I will also say that some members of the SC seem to have framed this as a “white issue,” as if English-speaking families of color, particularly African American parents, don’t care if their children learn a world language.  I don’t know the name of George Bush’s speechwriter, but the phrase “the soft bigotry of low expectations” did carry a punch.  I spoke with one African American Morse School parent who was complaining to me that the Morse no longer offered Spanish in the early  grades. She told me, “I mentioned this to a School Committee member and they seemed shocked that a Black parent was interested in their child learning a World Language!”  Despite the previous Morse parent advocacy for a WL program, the Kodaly music program was recently added to their curriculum.  Several Morse World Language advocates told me that Morse parents were never consulted about this addition.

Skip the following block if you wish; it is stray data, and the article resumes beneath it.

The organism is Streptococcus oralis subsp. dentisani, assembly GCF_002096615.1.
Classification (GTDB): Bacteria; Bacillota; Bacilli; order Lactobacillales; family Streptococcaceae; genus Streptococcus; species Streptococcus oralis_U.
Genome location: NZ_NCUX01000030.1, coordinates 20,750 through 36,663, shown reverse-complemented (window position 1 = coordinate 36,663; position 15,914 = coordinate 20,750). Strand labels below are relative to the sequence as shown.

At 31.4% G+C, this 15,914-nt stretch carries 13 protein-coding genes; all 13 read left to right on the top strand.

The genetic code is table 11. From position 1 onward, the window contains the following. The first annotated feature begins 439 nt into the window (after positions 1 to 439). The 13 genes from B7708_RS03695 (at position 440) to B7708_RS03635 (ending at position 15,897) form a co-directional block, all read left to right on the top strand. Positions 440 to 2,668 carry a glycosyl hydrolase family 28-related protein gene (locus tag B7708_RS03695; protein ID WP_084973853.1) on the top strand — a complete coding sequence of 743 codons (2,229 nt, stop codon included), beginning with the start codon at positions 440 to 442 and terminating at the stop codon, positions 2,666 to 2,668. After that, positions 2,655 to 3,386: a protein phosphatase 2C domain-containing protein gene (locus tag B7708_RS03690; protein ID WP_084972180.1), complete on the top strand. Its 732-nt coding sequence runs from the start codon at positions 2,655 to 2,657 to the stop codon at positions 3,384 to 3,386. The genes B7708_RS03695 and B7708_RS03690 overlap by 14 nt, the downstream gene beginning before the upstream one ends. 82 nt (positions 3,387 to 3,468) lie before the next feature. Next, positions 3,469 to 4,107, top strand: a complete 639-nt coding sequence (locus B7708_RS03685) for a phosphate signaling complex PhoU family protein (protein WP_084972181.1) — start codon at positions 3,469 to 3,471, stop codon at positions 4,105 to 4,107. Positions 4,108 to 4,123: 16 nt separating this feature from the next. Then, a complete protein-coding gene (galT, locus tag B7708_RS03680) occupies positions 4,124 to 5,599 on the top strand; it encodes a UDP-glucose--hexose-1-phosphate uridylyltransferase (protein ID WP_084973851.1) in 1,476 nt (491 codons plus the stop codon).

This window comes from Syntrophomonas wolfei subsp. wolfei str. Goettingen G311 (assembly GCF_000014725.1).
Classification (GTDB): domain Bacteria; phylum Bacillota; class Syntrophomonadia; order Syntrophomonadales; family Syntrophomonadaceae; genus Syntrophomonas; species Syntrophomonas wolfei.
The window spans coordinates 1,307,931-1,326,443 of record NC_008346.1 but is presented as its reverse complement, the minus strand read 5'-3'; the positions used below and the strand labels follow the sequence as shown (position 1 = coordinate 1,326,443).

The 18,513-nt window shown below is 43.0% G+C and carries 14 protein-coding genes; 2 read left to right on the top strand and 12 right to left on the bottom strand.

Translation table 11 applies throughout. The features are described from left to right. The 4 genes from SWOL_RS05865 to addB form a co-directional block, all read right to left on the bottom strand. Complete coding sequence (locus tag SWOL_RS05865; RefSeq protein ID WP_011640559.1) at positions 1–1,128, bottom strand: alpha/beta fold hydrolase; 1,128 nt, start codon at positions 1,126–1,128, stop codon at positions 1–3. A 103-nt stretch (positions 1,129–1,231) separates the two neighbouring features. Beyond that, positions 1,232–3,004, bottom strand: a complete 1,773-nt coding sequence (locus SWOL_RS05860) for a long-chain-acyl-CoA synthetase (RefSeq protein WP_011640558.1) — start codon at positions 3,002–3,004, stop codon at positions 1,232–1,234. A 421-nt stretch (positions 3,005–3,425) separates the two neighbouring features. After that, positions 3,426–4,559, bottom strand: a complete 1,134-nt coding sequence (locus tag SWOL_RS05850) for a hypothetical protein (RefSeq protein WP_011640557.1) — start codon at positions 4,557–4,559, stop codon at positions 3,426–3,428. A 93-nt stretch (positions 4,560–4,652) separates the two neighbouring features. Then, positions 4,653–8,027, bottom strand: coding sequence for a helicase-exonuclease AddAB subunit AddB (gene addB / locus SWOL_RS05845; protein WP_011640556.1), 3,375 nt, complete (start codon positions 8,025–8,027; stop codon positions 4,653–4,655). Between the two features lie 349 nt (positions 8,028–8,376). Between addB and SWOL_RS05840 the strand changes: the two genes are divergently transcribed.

It’s frustrating to live in an international “innovation” city, but to have a 20th century World Language program that doesn’t start until 6th grade for most students.  It’s also frustrating to hear so much lip-service paid to family and community engagement, while large-scale parent advocacy for a K-5 World Language program is overlooked.  World Language is clearly of particular value and relevance to the Cambridge populace and parent community.

Related links:

Letter from Superintendent on WL and FY14 Budget

Morse School World Language Letter

World Language advocacy letter multiple schools

Notes on WL & Science Curriculum Mtg

Note:  Students at the following schools/programs currently have K-5 world language learning opportunities (immersion or non-immersion): Amigos, King Chinese Immersion, King Regular Ni Hao program, the Ola program at King Open (but not in the non-Ola King Open program), and Fletcher-Maynard.

Students at the following schools currently do not have any opportunity to study a world language until 6th grade: Baldwin, Haggerty, Peabody, Tobin Montessori, King Open (except Ola students), Cambridgeport, Morse, Kennedy-Longfellow, Graham & Parks.  See report by Emily Dexter & Leslie Brunetta: UNEQUAL SCHOOLS FY15 08-14-14


One thought on “*** K-5 World Language in Cambridge Schools

  1. Great piece, Emily. The only thing I would say is that it is clear to me that Mervan did not mean peril vis a vis election. He is becoming a really strong advocate of foreign language as a fundamental 21st century educational need.